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The Education Liberator, Vol. 3, No. 2, February/March 1997

Who's responsible for children's education, their parents or the state?

The Good, the Bad, and the...Huh?

Our job at the Separation Alliance is to get Americans to ponder the question, "Who's responsible for children's education, their parents or the state?"

Two centuries ago, Americans answered half that question: Parents are responsible for the spiritual education of their children. Now it's time to resolve the same question for moral and academic education. To help your evaluation, here are some people on both sides of the question, and some examples of what happens when the state wins control.

Some want parents in charge

Democratic National Platform 1892: We are opposed to state interference with parental rights and rights of conscience in the education of children.

Pius XI Pope, died 1939: Since education consists essentially in preparing man for what he must be and for what he must do here below in order to attain his sublime end for which he was created, it is clear that there can be no true education which is not directed towards man's final end.

George Gilder American author, 1981: Nowhere is the continued vitality of families more dramatically expressed than by inspiring willingness of millions of American parents to scrimp and save to assure a safe and disciplined education for their children. Moreover, this willingness is the highest sign of social responsibility.

Some want the state in charge

Benjamin Rush Signer of the Declaration of Independence, died 1813: Let our pupil be taught that he does not belong to himself, but that he is public property.... He must be taught to amass wealth, but it must be only to increase his power of contributing to the wants and demands of the state.

Karl Marx German philosopher, died 1883: The education of all children, from the moment that they can get along without a mother's care, shall be in state institutions at state expense.

Lester Frank Ward Pioneer in American sociology, died 1913: The secret of the superiority of state over private education lies in the fact that in the former the teacher is responsible to society. The result desired by the state is a wholly different one from that desired by parents, guardians, and pupils.

Elwood Cubberley Education historian, died 1941: Our schools are, in a sense, factories, in which the raw products, children, are to be shaped and fashioned into products to meet the various demands of life. The specifications for manufacturing come from the demands of twentieth-century civilization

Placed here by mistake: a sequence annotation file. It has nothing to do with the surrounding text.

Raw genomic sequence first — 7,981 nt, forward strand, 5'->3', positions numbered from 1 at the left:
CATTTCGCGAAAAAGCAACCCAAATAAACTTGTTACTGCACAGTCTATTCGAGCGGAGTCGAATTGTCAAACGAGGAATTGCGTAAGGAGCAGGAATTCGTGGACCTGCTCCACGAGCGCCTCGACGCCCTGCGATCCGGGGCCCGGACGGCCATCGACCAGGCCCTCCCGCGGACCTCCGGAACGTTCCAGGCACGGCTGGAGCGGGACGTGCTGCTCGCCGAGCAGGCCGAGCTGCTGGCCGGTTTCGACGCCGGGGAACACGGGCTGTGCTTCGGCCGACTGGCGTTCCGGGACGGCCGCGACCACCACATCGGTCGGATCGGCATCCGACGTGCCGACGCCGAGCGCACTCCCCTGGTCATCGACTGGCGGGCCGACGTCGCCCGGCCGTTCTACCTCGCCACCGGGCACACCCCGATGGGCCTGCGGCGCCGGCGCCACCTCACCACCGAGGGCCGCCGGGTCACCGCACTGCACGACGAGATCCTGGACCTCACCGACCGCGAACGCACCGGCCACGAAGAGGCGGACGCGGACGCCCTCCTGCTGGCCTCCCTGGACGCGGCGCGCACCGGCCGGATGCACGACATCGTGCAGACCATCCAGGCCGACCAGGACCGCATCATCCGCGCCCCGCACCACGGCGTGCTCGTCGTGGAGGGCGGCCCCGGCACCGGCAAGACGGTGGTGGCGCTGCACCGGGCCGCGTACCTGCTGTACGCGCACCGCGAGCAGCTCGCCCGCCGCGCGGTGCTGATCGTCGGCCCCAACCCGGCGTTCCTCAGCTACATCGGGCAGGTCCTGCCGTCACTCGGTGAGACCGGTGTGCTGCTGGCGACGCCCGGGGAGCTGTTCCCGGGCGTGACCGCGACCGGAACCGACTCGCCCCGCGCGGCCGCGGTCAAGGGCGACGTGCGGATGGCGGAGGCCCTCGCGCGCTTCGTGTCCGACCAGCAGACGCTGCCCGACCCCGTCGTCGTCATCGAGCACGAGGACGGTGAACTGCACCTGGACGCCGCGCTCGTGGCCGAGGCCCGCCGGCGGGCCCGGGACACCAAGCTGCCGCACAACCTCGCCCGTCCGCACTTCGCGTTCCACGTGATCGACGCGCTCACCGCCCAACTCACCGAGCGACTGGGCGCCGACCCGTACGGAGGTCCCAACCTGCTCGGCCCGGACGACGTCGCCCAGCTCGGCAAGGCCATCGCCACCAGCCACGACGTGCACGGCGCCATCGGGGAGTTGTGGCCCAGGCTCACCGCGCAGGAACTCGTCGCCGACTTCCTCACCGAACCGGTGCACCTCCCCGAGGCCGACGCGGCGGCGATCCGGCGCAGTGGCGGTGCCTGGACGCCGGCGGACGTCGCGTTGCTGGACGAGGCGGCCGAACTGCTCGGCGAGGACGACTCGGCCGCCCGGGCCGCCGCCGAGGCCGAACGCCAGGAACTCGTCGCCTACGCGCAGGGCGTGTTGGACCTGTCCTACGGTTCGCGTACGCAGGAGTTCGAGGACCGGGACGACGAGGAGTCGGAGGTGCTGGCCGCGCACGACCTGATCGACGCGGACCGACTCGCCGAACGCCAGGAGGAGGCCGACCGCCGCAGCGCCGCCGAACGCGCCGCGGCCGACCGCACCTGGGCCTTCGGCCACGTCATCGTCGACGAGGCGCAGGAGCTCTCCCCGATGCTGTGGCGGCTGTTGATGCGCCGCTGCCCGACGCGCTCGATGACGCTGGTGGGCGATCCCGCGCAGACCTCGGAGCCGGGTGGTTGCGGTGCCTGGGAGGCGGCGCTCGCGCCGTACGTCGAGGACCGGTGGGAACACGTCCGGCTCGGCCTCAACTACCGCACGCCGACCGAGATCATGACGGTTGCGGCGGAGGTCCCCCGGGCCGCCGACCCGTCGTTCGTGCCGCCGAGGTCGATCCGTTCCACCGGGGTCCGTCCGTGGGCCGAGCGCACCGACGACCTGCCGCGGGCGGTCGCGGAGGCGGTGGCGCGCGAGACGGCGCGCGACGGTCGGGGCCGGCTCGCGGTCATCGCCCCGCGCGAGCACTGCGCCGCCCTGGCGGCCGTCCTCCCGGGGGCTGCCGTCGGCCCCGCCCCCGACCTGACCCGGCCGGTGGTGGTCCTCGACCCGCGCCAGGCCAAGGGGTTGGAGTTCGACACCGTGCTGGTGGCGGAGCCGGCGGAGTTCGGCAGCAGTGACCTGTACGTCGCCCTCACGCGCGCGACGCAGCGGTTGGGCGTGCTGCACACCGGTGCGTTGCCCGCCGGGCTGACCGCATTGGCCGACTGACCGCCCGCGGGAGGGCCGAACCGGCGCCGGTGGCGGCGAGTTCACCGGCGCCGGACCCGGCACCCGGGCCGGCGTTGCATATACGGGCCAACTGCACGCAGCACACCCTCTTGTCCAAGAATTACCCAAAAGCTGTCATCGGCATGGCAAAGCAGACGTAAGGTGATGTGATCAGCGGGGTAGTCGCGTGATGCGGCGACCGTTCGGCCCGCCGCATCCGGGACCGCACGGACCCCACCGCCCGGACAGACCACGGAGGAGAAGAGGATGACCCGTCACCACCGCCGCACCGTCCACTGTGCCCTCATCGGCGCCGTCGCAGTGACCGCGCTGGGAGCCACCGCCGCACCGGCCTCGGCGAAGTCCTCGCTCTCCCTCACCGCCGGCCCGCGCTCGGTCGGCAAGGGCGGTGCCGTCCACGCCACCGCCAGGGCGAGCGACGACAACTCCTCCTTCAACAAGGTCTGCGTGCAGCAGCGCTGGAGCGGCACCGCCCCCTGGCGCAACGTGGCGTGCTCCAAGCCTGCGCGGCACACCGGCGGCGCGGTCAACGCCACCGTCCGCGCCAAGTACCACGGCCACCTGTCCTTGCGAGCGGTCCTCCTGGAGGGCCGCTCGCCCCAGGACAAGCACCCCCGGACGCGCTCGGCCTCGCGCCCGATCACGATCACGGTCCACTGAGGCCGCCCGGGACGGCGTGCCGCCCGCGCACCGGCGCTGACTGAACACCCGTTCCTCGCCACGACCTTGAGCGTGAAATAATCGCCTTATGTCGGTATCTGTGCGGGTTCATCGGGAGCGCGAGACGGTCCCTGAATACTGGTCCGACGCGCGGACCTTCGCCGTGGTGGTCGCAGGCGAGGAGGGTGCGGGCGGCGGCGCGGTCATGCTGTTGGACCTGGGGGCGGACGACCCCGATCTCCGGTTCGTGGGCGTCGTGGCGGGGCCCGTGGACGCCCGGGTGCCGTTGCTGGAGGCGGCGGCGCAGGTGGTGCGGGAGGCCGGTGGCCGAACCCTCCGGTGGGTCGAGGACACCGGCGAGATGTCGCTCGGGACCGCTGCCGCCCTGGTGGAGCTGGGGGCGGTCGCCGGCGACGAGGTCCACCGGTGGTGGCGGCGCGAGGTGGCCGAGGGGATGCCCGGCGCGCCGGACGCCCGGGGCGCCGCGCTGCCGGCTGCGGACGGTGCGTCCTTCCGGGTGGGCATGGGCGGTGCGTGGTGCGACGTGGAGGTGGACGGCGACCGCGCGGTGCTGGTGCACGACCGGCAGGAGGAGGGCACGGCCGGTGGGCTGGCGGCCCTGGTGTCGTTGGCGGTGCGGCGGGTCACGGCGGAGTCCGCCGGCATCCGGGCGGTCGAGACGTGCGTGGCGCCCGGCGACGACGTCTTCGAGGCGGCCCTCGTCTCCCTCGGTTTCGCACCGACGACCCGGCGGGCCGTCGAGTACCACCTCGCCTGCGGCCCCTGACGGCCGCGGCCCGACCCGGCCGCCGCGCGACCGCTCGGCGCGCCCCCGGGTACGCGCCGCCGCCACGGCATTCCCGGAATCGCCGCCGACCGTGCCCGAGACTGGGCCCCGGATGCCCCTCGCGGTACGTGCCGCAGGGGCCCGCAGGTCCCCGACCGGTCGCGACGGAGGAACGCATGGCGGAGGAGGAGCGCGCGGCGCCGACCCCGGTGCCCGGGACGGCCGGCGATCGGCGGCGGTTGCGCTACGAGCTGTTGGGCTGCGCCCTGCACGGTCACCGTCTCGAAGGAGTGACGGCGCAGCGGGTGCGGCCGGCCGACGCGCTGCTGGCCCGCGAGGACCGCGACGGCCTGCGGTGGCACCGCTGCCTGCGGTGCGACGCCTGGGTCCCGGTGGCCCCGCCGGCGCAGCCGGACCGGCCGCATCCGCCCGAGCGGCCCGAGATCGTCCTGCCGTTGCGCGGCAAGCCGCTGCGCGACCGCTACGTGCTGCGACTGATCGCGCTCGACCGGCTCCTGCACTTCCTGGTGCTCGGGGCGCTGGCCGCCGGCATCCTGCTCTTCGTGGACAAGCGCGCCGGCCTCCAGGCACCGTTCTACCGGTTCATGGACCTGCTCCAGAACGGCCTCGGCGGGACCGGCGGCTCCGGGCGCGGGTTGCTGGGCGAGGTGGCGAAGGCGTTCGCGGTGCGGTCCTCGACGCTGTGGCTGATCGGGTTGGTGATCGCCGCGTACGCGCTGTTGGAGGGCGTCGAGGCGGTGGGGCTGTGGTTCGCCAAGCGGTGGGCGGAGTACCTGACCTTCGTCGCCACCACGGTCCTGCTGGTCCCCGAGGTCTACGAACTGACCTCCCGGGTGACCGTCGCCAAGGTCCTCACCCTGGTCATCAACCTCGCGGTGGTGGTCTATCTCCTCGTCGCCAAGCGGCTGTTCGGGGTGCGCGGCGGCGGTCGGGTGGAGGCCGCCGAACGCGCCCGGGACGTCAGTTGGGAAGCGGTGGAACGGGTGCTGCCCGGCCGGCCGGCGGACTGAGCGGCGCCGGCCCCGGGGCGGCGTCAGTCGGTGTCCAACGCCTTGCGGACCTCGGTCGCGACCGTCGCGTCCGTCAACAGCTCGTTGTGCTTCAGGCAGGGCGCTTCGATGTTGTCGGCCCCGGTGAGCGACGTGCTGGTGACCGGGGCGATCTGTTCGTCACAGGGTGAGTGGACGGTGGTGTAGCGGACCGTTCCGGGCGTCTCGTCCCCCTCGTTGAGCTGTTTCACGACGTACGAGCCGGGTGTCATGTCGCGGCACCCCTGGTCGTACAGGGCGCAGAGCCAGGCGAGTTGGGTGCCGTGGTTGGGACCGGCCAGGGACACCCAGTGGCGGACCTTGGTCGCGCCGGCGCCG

Edward Ross Sociologist, Chairman of the ACLU, died 1951: The role of the schoolmaster is to collect little plastic lumps of human dough from private households and shape them on the social kneading board according to the specifications laid down.

Some describe the results of the conflict

John Stuart Mill British economist and philosopher, died 1873: State education is a mere contrivance for molding people to be exactly alike one another.

R. L. Dabney Southern Presbyterian theologian, died 1898: The complete secularization [of government schools] is logically inevitable. Christians must prepare themselves for the following results: All prayers, catechisms, and Bibles will ultimately be driven out of the schools.

H. L. Mencken American journalist and author, died 1956: The aim of public education is not to spread enlightenment at all; it is simply to reduce as many individuals as possible to the same safe level, to breed a standard citizenry, to put down dissent and originality.

Michael Katz American educator, 1968: The result has been school systems that treat children as units to be processed into particular shapes and dropped into slots roughly congruent with the status of their parents.

Jonathan Kozol American educator, 1990: The first goal and primary function of the U.S. public school is not to educate good people, but good citizens. It is the function which we call in enemy nations "state indoctrination."

Robert Marzano 1993: I now see [the Christian fundamentalists] as fundamentally different from me in some of the basic assumptions that underlie their worldview. The assumptions on which their worldview is based are as unprovable as the assumptions on which my worldview (and that of most educators) is based.

Thomas Sowell American economist, 1993: A variety of programs used in classrooms across the country not only share the general goals of brainwashing-that is changing fundamental attitudes, values, and belief by psychological-conditioning methods-but also use classic brainwashing techniques developed in totalitarian countries. Those techniques include emotional stress, shock, or de-sensitization, to break down both intellectual and emotional resistance, and stripping the individual of normal defenses, such as reserve, dignity, a sense of privacy, or the ability to decline to participate. For example, in "death education" programs, students are required to think about how they will die, write their own epitaphs, and write a suicide note. First graders are required to make a model coffin for themselves.

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